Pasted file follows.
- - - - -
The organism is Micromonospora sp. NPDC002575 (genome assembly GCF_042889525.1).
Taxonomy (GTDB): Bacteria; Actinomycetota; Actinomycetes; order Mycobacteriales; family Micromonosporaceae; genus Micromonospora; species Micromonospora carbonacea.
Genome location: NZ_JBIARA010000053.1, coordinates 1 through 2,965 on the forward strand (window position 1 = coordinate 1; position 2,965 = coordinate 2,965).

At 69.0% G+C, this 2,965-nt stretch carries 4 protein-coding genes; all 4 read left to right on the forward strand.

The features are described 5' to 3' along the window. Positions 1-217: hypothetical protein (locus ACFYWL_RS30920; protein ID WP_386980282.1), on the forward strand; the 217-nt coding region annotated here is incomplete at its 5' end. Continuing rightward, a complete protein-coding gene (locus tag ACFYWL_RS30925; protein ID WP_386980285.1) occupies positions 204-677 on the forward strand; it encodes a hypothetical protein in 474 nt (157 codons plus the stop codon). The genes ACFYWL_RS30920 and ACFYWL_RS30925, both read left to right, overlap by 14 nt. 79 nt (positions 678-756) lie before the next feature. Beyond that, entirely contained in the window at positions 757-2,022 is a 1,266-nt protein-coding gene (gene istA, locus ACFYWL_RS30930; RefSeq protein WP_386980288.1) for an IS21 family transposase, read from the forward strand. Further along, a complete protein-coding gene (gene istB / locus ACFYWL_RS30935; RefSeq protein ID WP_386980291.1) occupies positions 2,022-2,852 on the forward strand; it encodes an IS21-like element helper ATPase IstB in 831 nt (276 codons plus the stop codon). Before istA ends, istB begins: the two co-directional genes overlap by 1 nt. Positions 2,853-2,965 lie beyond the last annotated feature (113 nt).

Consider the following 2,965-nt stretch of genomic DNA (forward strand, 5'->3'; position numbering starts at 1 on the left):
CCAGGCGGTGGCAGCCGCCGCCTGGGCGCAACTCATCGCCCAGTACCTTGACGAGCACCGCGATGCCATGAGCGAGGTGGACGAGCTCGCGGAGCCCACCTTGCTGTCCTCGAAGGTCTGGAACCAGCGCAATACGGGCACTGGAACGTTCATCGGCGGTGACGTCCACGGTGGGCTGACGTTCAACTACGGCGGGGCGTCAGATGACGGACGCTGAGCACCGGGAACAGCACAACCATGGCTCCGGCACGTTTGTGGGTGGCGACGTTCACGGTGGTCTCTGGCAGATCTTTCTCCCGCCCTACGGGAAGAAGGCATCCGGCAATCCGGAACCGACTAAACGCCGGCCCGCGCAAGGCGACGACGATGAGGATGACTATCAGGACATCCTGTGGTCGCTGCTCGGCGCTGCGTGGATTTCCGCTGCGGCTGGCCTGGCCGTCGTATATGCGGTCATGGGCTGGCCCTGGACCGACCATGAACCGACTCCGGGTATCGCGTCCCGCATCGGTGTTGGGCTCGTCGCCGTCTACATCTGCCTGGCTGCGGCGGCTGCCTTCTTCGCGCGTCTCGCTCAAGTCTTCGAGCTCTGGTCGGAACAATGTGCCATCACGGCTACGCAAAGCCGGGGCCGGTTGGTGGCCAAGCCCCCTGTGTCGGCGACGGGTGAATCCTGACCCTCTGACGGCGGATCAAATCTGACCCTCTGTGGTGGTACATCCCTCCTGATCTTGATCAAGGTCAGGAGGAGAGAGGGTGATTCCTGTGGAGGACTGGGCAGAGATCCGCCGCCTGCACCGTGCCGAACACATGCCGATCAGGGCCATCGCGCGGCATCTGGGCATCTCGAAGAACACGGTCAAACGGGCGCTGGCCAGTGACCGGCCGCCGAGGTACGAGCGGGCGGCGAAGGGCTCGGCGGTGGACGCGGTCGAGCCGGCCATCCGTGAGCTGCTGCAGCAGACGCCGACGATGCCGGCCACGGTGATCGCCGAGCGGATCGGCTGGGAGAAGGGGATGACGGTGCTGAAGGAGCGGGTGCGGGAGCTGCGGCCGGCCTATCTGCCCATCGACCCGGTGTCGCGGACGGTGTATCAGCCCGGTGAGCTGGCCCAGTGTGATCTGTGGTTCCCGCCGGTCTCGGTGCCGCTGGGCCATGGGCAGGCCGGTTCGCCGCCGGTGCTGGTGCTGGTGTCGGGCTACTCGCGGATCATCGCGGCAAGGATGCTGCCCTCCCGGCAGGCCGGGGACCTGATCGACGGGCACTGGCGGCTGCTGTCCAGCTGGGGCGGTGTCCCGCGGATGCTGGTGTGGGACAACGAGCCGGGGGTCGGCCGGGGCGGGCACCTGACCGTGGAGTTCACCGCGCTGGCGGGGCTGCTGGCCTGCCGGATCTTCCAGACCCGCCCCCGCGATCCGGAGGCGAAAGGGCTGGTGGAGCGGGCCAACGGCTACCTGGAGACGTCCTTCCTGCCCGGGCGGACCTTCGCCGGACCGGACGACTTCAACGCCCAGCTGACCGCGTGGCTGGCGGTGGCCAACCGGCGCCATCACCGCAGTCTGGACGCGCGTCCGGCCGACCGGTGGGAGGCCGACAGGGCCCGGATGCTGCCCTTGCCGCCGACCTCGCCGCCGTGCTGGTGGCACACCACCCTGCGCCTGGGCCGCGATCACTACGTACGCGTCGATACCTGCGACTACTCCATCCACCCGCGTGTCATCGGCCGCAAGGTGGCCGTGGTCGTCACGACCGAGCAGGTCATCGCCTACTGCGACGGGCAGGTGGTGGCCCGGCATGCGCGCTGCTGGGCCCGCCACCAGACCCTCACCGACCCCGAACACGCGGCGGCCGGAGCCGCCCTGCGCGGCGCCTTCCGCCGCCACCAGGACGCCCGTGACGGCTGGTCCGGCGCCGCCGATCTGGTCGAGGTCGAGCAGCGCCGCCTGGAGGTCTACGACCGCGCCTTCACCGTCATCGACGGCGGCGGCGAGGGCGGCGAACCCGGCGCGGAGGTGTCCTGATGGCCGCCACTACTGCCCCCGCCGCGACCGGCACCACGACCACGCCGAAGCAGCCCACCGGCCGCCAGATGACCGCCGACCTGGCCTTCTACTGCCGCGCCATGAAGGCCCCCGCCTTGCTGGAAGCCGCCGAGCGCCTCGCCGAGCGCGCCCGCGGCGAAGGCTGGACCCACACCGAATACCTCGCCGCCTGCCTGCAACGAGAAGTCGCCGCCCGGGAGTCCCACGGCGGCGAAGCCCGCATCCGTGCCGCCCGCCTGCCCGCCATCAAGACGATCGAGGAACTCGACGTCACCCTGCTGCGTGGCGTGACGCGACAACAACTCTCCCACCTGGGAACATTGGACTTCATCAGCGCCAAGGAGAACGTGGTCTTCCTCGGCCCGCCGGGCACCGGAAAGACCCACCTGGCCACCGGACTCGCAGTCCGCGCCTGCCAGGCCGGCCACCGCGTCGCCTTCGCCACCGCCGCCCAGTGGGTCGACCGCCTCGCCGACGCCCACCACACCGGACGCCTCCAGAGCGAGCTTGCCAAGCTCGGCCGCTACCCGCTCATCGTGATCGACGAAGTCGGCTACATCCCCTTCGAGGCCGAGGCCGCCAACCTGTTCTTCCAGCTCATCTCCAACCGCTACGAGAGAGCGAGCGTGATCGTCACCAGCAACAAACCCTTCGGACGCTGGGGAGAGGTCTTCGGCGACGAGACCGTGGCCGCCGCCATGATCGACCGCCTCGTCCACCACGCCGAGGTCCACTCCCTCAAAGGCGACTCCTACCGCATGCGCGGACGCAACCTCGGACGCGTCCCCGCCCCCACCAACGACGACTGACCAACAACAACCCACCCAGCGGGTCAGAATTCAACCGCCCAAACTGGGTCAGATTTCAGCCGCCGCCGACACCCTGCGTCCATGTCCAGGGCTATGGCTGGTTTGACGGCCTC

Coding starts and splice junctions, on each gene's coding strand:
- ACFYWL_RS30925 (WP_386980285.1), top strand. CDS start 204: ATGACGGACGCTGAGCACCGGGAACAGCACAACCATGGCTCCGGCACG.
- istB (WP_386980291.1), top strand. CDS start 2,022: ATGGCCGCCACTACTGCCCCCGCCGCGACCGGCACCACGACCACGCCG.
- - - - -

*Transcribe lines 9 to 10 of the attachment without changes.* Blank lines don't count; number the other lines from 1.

- ACFYWL_RS30925 (WP_386980285.1), top strand. CDS start 204: ATGACGGACGCTGAGCACCGGGAACAGCACAACCATGGCTCCGGCACG.
- istB (WP_386980291.1), top strand. CDS start 2,022: ATGGCCGCCACTACTGCCCCCGCCGCGACCGGCACCACGACCACGCCG.